Featured Articles

Widget by Blog Godown


Advertainment Reigns

Advertainment Reigns: "Product placements on television shows are booming, with this year's market expected to total $4.2 billion. 'Advertisers pay as much as $2 million an episode to get their products featured on NBC's 'The Apprentice,'' reports the Los Angeles Times. At the TV industry's annual sales drive, actor Amanda Bynes of WB's 'What I Like About You' said of her show's characters, 'This season we found out, like, they eat Pringles and use Herbal Essence shampoo. Next season, we hope to find out what cellphones they're using and what cars they drive.' Other recent product placements include a couple on Fox's 'The O.C.' looking at AmericanAirlines.com, a character on ABC's 'Desperate Housewives' working for Buick LaCrosse, and contestants on CBS' 'Survivor:Palau' using Home Depot tools.
Main source:
Los Angeles Times, May 26, 2005
Main URL:

(Via PR Watch's Spin of the Day.)


Pay-for-Praise Comes Under Scrutiny

Pay-for-Praise Comes Under Scrutiny

Jonathan Adelstein of the U.S. Federal Communications Commission called 'for an investigation of experts who tout products on television without disclosing payments from the manufacturers.' The Wall Street Journal and Washington Post have reported on 'technology and other experts who are paid tens of thousands of dollars by such companies as Sony, Apple and Hewlett-Packard' and who have praised those companies' products 'on NBC's 'Today' show, other network programs and during 'satellite tours' of local TV stations.' Such payola violates federal law and could result in fines of up to $10,000 for repeat offenders.

Washington Post, May 25, 2005
(Via PR Watch's Spin of the Day.)

Middle East Propaganda TV: 'Cheaper than an Invasion'

Good Morning Iraq: US Sponsored Television: "US Sponsored Television in the Middle East is 'Cheaper than an Invasion'
he violence -- and casualties -- in Iraq continue to mount and many in the Arab world continue to view America as an imperialist power. But the US-based television station Al-Hurra is trying to change that. After all, there is some good news in Iraq, isn't there?")


Soundtrack for Torture

Soundtrack for Torture: "In November 2003, one of our DJs received this e-mail from a WFMU listener stationed in Iraq:

Hi, I'm currently deployed to Iraq and recently discovered your program. Since then My tank crew and I listen whenever we get the chance. The reason I'm writing is that we have been looking for anything we can find by happy flowers, not just because I think My Skin Covers My Body is the greatest record of all time, but also It's perfect for Psychological Warfare. Well, the only song we have here is Charlie Got a Haircut and we've used it so much, we can't stand it. Basically I wanted to check if you know somewhere we can score some Happy Flowers we can then load onto an Ipod to use on the Iraqis. Any suggestions would be appreciated."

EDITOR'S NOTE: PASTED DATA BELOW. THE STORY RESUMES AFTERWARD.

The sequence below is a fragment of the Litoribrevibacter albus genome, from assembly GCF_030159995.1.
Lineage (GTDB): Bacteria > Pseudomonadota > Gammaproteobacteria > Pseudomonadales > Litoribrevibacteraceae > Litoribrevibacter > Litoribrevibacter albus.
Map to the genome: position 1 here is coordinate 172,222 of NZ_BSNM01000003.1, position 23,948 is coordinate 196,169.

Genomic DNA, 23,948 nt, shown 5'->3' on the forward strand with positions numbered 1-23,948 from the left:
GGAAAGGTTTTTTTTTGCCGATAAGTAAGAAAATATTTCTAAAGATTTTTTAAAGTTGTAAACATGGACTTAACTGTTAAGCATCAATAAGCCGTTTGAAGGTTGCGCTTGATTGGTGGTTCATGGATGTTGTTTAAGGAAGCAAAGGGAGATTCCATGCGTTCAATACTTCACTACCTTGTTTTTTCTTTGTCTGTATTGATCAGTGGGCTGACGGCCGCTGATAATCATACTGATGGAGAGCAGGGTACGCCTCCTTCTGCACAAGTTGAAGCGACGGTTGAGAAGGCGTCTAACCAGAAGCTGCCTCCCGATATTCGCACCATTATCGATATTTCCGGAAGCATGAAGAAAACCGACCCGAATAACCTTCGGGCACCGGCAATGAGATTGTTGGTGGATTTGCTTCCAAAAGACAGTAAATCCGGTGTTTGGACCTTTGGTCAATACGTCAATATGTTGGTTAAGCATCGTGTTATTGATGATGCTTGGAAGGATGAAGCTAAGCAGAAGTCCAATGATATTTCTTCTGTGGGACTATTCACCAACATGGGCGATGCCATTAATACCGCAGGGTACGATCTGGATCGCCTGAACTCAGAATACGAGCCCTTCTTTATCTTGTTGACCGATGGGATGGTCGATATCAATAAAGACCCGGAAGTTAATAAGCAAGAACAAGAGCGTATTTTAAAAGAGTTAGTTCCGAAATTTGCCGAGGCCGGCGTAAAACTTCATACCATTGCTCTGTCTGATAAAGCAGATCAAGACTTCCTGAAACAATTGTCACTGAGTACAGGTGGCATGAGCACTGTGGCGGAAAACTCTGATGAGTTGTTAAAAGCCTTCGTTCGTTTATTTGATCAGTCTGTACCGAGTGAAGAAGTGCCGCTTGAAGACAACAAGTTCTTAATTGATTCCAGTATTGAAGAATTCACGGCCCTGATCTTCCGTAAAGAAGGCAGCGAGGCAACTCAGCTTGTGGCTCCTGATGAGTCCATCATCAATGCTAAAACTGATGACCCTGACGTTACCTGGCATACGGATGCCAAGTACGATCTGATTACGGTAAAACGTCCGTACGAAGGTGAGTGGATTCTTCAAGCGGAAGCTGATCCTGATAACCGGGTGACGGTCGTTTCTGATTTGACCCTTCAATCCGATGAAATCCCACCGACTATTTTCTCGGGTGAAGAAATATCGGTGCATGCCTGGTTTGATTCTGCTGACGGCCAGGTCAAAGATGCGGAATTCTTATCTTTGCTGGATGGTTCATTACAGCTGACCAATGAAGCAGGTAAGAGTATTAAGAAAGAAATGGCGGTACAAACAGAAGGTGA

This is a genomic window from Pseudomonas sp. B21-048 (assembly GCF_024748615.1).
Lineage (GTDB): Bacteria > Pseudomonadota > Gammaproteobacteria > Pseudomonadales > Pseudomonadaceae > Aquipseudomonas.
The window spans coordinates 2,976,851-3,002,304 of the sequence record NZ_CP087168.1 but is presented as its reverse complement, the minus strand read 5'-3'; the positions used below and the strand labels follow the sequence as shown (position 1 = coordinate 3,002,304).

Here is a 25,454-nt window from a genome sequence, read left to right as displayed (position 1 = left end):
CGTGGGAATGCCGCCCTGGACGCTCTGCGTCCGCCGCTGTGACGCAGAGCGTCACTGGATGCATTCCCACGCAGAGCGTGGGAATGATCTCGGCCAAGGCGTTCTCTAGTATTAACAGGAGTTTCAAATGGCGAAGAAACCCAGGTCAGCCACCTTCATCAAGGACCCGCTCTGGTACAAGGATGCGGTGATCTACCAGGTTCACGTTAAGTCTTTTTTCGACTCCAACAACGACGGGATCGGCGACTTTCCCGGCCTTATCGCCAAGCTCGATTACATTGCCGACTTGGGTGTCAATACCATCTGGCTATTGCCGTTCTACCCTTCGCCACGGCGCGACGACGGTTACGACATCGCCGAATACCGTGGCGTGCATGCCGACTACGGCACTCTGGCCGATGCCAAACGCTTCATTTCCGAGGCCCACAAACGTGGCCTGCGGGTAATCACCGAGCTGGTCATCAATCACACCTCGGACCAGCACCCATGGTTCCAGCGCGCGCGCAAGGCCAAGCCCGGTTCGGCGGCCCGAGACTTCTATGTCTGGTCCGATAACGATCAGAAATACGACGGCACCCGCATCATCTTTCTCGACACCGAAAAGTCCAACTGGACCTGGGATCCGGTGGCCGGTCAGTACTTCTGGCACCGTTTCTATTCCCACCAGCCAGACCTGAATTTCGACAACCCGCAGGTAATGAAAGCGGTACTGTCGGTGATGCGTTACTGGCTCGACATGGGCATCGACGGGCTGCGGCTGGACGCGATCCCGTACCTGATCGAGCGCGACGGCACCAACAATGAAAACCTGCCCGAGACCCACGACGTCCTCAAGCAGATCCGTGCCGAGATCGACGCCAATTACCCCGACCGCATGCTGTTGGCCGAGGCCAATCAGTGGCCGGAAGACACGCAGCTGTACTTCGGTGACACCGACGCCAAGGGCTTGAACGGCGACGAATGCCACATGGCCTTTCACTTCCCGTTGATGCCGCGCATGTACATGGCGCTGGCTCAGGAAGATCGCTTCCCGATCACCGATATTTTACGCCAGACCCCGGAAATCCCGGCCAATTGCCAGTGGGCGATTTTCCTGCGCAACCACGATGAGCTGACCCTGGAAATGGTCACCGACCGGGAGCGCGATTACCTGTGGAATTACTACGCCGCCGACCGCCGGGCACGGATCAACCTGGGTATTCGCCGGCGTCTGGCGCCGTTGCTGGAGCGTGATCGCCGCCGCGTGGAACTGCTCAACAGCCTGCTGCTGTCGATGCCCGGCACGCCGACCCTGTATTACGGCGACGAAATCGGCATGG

(Via WFMU's Beware of the Blog.)


Personal Data for the Taking

NYT > Personal Data for the Taking: "Personal Data for the Taking
Senator Ted Stevens wanted to know just how much the Internet had turned private lives into open books. So the senator, a Republican from Alaska and the chairman of the Senate Commerce Committee, instructed his staff to steal his identity.
'I regret to say they were successful,' the senator reported at a hearing he held last week on data theft.
His staff, Mr. Stevens reported, had come back not just with digital breadcrumbs on the senator, but also with insights on his daughter's rental property and some of the comings and goings of his son, a student in California. 'For $65 they were told they could get my Social Security number,' he said.

More about Subliminal Persuasion


USDA pays for articles

USDA pays for articles: From Washington Post:

The Natural Resources Conservation Service hired freelancer Dave Smith in September 2003 to ‘research and write articles for hunting and fishing magazines describing the benefits of NRCS Farm Bill programs to wildlife habitat and the environment,’ according to agency procurement documents obtained by The Washington Post through a Freedom of Information Act request.

Smith, contracted to craft five stories for $1,875 each, also was to ‘contact and work magazine editors to place the articles in targeted publications,’ the records show.

From Real Propaganda

More about
Subliminal Persuasion


Disney 'reporter' appears in local news

Disney 'reporter' appears in local news: "I'm hearing that some local TV stations are doing live shots from a Disney 'reporter' -- complete with a Disney logo on the microphone -- promoting Disneyland's 50th Anniversary. Doesn't this fit squarely in the VNR category?"